Persian: بردبار /bordbâr "tolerant/uncomplaining/patient"

PersoLatin

Senior Member
UK
Persian - Iran
This is commonly (always really) pronounced as bordbâr and seems to be a simple compound made of برد/bord "bear/carry"+ بار/bâr "load".

My question regards the first part (برد/bord "it carried") which seems to be the 3rd person singular simple past tense of بردن "to bear/carry" but semantically (in that compound) it is closer to برد/barad the 3rd person singular subjunctive tense, i.e. "it bears/carries", does anyone know if this pronunciation "baradbâr" (or bardbâr) has also been used, maybe in poetry", or it is still used in other Persian dialects or in a related language like Kurdish?
 
  • mannoushka

    Senior Member
    Iran/Persian
    How to spot a difference between bordbaar and bardbaar by looking at the word in a text or from reciting verse -- not easy.
     

    Qureshpor

    Senior Member
    Panjabi, Urdu پنجابی، اردو
    How to spot a difference between bordbaar and bardbaar by looking at the word in a text or from reciting verse -- not easy.
    I have always known the word as burdbaar and it is regularly used in Urdu with the same meaning as PersoLatin has provided. If it were to be used in poetry, I presume one could differentiate it from baradbaar from the vazn prospective.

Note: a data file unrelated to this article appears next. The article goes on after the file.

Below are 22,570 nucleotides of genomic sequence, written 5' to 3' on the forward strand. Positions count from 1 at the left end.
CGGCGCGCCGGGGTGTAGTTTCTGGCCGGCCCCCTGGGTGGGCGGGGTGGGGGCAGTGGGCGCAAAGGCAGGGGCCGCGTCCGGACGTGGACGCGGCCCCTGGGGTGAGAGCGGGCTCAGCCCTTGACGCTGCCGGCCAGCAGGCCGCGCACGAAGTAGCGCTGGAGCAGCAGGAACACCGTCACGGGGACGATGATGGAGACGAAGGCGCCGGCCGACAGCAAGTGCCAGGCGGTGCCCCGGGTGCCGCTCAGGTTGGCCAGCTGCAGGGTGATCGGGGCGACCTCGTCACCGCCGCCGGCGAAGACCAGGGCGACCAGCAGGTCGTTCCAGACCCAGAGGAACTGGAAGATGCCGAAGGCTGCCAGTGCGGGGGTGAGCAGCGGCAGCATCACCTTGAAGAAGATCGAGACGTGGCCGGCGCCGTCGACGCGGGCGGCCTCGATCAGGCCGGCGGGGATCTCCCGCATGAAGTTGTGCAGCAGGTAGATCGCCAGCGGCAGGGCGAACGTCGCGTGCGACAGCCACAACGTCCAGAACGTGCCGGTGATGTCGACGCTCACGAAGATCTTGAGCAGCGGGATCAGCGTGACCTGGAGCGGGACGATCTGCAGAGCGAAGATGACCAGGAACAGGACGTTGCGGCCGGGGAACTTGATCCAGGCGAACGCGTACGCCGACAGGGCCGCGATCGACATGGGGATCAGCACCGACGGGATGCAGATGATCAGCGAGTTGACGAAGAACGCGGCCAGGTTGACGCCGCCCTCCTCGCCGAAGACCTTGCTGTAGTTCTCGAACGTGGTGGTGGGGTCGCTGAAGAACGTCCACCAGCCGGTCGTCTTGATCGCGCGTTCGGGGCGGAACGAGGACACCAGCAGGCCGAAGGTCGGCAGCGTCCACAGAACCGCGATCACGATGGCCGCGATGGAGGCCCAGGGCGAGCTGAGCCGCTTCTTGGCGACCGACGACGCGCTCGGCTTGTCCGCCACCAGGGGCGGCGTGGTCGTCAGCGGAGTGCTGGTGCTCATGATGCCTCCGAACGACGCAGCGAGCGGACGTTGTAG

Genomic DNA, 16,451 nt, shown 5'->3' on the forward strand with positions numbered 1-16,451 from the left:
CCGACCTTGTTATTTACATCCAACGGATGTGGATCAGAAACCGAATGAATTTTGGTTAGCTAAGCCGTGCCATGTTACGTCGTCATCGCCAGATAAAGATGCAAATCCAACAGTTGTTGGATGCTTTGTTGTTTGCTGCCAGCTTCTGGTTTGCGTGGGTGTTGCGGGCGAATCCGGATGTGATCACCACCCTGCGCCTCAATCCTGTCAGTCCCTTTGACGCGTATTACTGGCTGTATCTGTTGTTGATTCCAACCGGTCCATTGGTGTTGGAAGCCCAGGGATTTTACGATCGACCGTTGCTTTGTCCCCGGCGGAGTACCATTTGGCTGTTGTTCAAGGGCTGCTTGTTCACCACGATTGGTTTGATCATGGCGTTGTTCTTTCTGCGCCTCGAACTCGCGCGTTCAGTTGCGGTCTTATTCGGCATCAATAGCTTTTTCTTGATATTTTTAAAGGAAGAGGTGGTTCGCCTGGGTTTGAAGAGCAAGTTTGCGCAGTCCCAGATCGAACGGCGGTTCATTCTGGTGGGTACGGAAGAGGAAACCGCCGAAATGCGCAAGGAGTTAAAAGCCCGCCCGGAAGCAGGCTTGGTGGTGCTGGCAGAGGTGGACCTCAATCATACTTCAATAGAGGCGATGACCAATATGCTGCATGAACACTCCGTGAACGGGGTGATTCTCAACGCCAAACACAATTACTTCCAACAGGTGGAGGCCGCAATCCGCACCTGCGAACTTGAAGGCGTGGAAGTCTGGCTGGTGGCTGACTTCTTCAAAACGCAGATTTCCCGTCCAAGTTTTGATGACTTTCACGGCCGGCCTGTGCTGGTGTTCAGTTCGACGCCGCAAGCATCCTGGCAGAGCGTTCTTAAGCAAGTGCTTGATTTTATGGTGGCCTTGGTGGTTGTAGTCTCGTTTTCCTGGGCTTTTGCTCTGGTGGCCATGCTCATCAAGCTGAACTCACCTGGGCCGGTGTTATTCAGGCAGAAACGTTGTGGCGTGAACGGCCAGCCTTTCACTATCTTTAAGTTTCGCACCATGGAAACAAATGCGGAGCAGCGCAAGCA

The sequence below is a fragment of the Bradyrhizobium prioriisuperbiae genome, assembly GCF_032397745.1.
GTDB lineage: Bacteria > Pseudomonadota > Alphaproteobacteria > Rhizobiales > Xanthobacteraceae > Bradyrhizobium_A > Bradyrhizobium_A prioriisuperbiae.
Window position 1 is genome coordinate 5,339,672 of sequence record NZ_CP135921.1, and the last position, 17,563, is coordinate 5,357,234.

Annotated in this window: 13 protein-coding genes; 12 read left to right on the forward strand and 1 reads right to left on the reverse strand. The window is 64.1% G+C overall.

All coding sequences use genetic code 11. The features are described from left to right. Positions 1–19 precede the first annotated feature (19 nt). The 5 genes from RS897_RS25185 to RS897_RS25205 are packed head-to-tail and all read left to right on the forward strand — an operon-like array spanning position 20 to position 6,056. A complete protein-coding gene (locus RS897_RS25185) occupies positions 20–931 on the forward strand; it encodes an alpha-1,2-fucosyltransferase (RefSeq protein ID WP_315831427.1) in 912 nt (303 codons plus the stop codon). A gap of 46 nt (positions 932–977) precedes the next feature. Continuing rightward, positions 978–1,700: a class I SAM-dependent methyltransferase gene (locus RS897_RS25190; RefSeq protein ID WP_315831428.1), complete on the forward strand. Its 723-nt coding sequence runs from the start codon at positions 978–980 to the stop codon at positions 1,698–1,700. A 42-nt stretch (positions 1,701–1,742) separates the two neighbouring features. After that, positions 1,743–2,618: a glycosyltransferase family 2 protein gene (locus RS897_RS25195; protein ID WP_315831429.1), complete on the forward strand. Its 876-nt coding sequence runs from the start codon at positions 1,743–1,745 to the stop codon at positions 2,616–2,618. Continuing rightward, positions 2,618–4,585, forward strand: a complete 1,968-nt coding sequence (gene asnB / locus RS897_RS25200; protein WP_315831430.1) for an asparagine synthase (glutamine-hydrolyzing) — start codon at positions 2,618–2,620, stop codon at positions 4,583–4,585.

خردمند گر دل کند بردبار
    نباشد بچشم جهاندار خوار

    فردوسی

    Can we not think of بُرد as the shortened form of the infinitive بُردن ? So بردنِ بار goes to بردبار "bearing of burden" and then "bearer of burden" or simply "a burden-bearer".
     
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    mannoushka

    Senior Member
    Iran/Persian
    Can we not think of بُرد as the shortened form of the infinitive بُردن ? So بردنِ بار goes to بردبار "bearing of burden" and then "bearer of burden" or simply "a burden-bearer".
    Good thinking. I am wondering if the word was not originally, like, برده- بار, borde- baar, as in someone who has already been burdened with quite a load and carried it and so has developed the temperament to deal patiently with whatever he or she may be burdened with in life. This suggested origin would make the adjective somewhat similar to آسوده‌خاطر.
     
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    PersoLatin

    Senior Member
    UK
    Persian - Iran
    Can we not think of بُرد as the shortened form of the infinitive بُردن ? So بردنِ بار goes to بردبار "bearing of burden" and then "bearer of burden" or simply "a burden-bearer".
    This word must have been applied to those poor horses donkeys & oxen who without complaining (outwardly), bear the burden, hence my idea of barad/carries.
     
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